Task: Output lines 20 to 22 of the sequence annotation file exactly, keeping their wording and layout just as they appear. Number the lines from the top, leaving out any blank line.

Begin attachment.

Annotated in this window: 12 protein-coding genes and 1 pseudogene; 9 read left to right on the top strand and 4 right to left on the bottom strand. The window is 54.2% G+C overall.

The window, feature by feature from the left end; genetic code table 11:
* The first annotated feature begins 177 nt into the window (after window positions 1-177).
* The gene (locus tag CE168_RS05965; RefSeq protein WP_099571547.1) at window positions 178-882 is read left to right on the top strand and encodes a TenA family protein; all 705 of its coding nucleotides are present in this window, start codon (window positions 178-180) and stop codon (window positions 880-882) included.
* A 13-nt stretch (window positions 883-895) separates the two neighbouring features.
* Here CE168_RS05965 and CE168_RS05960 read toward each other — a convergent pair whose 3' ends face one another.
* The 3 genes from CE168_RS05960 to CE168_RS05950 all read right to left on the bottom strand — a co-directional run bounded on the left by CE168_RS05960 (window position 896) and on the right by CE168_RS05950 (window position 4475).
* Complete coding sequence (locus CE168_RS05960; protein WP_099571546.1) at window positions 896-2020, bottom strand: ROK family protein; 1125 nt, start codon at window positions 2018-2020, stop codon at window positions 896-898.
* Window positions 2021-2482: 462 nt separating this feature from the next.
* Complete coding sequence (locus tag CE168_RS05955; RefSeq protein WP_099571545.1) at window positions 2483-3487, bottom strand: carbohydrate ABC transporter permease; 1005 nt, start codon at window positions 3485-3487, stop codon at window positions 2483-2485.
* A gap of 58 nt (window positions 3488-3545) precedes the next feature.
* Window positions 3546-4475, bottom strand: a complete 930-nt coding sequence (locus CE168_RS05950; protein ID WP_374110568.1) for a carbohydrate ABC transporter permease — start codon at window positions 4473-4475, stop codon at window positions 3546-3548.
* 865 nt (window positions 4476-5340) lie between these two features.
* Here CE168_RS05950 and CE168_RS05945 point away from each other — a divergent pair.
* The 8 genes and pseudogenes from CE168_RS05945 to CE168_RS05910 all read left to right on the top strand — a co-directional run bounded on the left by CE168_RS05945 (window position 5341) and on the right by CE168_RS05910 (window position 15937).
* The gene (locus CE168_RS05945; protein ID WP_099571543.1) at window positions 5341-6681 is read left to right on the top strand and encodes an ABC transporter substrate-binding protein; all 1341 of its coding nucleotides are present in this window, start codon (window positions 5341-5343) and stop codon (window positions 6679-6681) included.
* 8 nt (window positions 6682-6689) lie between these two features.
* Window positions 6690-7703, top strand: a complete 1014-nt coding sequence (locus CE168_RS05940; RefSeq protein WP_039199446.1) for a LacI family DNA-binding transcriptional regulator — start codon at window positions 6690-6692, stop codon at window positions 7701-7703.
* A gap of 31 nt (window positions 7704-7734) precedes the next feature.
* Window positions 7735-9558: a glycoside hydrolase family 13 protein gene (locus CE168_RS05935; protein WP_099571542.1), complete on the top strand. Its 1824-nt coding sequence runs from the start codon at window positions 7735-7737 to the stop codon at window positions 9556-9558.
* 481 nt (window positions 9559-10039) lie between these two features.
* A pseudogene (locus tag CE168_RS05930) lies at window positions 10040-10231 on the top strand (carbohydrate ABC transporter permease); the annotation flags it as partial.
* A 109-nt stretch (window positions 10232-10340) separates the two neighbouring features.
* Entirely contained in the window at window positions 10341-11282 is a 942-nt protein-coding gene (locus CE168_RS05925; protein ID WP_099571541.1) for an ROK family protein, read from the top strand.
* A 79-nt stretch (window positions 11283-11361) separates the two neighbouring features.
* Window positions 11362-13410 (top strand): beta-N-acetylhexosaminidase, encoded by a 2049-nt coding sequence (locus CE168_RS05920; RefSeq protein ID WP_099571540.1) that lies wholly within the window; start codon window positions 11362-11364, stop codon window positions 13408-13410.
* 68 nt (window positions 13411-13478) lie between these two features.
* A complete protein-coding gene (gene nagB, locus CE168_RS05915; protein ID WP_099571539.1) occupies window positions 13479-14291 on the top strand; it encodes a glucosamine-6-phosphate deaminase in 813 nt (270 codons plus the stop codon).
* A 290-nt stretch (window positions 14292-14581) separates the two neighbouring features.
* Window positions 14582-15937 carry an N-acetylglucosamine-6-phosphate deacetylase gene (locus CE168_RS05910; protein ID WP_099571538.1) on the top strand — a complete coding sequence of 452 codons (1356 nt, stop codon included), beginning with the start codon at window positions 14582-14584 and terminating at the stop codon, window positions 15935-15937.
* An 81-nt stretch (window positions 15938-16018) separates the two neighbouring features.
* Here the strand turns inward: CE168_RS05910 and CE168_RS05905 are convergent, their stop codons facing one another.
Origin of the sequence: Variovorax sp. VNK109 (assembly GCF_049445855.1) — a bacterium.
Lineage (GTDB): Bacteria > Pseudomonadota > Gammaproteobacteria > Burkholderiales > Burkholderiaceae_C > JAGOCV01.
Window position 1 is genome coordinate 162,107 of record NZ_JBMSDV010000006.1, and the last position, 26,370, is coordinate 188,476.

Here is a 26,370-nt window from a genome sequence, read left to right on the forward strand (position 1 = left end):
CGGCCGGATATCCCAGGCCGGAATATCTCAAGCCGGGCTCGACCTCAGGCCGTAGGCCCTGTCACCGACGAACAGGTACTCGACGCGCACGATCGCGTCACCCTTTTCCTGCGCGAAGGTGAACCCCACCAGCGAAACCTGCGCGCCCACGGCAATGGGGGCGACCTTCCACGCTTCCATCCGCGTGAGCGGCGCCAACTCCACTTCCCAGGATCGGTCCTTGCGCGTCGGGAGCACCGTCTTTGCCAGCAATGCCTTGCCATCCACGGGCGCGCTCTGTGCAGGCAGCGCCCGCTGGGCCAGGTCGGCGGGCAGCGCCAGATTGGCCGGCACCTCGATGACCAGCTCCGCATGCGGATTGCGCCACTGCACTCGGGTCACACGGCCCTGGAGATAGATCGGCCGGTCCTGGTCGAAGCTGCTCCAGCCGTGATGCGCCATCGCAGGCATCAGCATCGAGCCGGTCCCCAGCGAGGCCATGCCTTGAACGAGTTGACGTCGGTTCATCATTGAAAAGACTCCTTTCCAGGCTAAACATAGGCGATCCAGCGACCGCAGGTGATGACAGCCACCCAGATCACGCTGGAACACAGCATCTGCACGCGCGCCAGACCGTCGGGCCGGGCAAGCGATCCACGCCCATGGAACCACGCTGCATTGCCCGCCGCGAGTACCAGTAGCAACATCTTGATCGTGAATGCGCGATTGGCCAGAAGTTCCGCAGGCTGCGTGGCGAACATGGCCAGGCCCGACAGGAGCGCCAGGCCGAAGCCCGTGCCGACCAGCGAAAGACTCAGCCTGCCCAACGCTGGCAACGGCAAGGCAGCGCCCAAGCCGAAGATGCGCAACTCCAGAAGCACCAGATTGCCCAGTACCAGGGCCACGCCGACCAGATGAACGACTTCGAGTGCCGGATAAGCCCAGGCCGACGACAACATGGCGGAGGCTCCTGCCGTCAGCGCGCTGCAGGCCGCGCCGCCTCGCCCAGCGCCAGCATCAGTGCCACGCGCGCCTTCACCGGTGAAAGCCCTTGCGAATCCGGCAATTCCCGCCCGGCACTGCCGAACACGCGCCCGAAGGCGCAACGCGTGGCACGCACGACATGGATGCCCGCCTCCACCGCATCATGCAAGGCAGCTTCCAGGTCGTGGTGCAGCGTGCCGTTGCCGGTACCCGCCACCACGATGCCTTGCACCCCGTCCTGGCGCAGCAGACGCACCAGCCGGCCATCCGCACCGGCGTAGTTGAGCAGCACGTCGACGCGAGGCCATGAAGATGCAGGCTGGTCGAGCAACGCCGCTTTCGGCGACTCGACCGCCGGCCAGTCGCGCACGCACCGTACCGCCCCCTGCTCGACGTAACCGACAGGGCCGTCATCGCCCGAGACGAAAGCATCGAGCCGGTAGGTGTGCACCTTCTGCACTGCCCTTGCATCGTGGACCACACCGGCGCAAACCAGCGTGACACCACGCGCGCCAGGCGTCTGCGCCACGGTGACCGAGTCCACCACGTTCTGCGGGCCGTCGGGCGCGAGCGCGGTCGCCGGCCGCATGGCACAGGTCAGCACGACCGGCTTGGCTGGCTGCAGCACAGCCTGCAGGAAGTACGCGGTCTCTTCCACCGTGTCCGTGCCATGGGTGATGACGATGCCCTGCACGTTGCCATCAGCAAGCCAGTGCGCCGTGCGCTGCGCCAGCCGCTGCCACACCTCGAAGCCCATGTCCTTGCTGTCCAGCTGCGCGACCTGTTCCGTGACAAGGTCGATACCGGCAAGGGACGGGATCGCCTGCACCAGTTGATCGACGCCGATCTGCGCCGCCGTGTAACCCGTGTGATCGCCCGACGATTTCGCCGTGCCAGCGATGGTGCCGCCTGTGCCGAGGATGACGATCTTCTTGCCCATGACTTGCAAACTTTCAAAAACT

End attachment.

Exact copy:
* Window positions 7735-9558: a glycoside hydrolase family 13 protein gene (locus CE168_RS05935; protein WP_099571542.1), complete on the top strand. Its 1824-nt coding sequence runs from the start codon at window positions 7735-7737 to the stop codon at window positions 9556-9558.
* 481 nt (window positions 9559-10039) lie between these two features.
* A pseudogene (locus tag CE168_RS05930) lies at window positions 10040-10231 on the top strand (carbohydrate ABC transporter permease); the annotation flags it as partial.